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I'm in my final year at school next year and I'm looking to improve my vocabulary. What...
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i sujjest you to read .. "world power made easy" book it helps u to improve the vocabulary .
Posted by praneshhk on October 23, 2012 at 11:54 AM (Answer #2)
Middle School Teacher
I would suggest that you try some of the novels written specifically to teach SAT vocabulary with words underlined and definitions available for words you don't know. You can find them at book stores if you just explain what you want. Also, some of the more difficult books such as the classics use vocabulary which requires you to look up words in the dictionary if you don't know them. Vocabulary books themselves such as the "Word Power Made Easy" suggested above do help. In addition, the real secret to improving vocabulary is to know the meanings of prefixes and suffixes which are added to the beginnings and endings of base words. Vocabulary is important to build anytime but especially before college.
Posted by mizzwillie on October 23, 2012 at 12:13 PM (Answer #3)
High School Teacher
If you are looking for some literary titles, I would recommend As I Lay Dyingby William Faulkner and One Hundred Years of Solitudeby Gabriel Garcie Marquez.
These are two classics that boast quite a range of terms, using some arcane language, some rather specialized vocabulary, and draw generally from a wide lexicon.
In your last year of school, you may now be ready for these books. (They are challenging.)
Posted by e-martin on October 23, 2012 at 10:50 PM (Answer #4)
The Road, by Cormac McCarthy (which is also one of my favorite novels) has a pretty sophisticated vocabulary that is made more palatable by McCarthy's generally spare sentences. The unorthodox use of puncuation can be a little off-putting for some readers, but once you get used to his style, it's not difficult reading. I would recommend this book, or in fact, many of his books, like Blood Meridian or All the Pretty Horses for readers trying to improve vocabulary. Another great book full of "ten-cent" words, as a former teacher of mine used to call them, is Confederacy of Dunces. Very unlike McCarthy's work, it is funny and dense, but Ignatius J. Reilly, the main character, spews out word after word that will send you to the dictionary.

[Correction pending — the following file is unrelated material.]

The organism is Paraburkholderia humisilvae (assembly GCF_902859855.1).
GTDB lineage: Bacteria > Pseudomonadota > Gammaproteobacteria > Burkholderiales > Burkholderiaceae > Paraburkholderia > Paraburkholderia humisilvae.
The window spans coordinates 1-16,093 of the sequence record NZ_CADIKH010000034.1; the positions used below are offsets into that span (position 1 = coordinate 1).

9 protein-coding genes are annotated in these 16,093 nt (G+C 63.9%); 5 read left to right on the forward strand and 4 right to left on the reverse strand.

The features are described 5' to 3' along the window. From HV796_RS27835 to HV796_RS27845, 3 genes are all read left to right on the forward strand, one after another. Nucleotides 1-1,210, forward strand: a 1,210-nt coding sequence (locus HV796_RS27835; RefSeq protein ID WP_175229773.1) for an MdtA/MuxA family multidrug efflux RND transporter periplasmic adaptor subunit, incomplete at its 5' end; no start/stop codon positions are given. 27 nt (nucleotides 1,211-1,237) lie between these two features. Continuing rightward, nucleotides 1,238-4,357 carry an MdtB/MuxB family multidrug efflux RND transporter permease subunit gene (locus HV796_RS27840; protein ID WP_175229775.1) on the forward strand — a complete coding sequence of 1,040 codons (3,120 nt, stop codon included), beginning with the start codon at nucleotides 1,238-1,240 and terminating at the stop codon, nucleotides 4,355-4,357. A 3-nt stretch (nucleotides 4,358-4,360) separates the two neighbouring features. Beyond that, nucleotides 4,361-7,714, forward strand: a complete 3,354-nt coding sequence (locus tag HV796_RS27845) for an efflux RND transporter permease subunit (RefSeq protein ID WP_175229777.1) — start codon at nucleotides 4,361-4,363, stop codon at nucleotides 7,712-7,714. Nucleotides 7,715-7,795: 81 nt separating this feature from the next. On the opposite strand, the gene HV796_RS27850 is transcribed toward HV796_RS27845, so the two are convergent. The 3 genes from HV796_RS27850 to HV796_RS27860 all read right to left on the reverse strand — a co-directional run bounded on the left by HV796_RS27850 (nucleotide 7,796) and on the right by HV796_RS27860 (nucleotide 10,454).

Posted by rrteacher on October 24, 2012 at 2:05 AM (Answer #5)
Any novel that is at or above your current reading level will offer some challenges to your vocabulary. One good tool to help you with this is something called a "lexile" rating. The higher the lexile rating the more difficult the book. Many libraries display a book's lexile rating. Just make sure that what you are reading isn't too low.
Posted by mwalter822 on October 24, 2012 at 6:10 AM (Answer #6)
Middle School Teacher
There are novels from a couple of companies that have words highlighted in them. Those are pretty neat. Although it is geared toward younger kids, A Series of Unfortunate Events is funny and easy and has a lot of adult humor, including definitions of words. My favorite vocabulary builders are Rex Stout’s Nero Wolfe series though. When I taught Hot Words for the SAT, it was astonishing how many there were.